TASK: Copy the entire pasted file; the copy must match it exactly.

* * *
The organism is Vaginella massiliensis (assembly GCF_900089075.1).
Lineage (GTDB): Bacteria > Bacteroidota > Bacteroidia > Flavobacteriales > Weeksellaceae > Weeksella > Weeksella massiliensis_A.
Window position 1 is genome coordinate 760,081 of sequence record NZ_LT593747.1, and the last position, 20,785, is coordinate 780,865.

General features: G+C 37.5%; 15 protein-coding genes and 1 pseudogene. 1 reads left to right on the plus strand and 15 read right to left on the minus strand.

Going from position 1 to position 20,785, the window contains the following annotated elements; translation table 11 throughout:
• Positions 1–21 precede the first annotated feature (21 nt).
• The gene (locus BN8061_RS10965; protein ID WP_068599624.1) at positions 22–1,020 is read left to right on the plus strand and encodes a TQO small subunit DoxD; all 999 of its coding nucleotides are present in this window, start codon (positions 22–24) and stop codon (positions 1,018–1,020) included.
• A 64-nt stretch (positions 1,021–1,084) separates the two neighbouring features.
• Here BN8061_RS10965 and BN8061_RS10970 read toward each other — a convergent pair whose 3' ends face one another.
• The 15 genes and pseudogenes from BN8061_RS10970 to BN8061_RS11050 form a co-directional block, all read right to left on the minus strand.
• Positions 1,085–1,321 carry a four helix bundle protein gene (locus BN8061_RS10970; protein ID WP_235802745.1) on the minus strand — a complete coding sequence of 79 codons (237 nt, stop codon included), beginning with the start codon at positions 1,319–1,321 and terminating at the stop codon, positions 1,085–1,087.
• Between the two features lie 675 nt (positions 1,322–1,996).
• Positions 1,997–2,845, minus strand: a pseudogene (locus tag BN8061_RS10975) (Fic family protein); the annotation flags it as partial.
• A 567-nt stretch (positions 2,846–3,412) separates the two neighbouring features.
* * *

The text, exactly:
The organism is Vaginella massiliensis (assembly GCF_900089075.1).
Lineage (GTDB): Bacteria > Bacteroidota > Bacteroidia > Flavobacteriales > Weeksellaceae > Weeksella > Weeksella massiliensis_A.
Window position 1 is genome coordinate 760,081 of sequence record NZ_LT593747.1, and the last position, 20,785, is coordinate 780,865.

General features: G+C 37.5%; 15 protein-coding genes and 1 pseudogene. 1 reads left to right on the plus strand and 15 read right to left on the minus strand.

Going from position 1 to position 20,785, the window contains the following annotated elements; translation table 11 throughout:
• Positions 1–21 precede the first annotated feature (21 nt).
• The gene (locus BN8061_RS10965; protein ID WP_068599624.1) at positions 22–1,020 is read left to right on the plus strand and encodes a TQO small subunit DoxD; all 999 of its coding nucleotides are present in this window, start codon (positions 22–24) and stop codon (positions 1,018–1,020) included.
• A 64-nt stretch (positions 1,021–1,084) separates the two neighbouring features.
• Here BN8061_RS10965 and BN8061_RS10970 read toward each other — a convergent pair whose 3' ends face one another.
• The 15 genes and pseudogenes from BN8061_RS10970 to BN8061_RS11050 form a co-directional block, all read right to left on the minus strand.
• Positions 1,085–1,321 carry a four helix bundle protein gene (locus BN8061_RS10970; protein ID WP_235802745.1) on the minus strand — a complete coding sequence of 79 codons (237 nt, stop codon included), beginning with the start codon at positions 1,319–1,321 and terminating at the stop codon, positions 1,085–1,087.
• Between the two features lie 675 nt (positions 1,322–1,996).
• Positions 1,997–2,845, minus strand: a pseudogene (locus tag BN8061_RS10975) (Fic family protein); the annotation flags it as partial.
• A 567-nt stretch (positions 2,846–3,412) separates the two neighbouring features.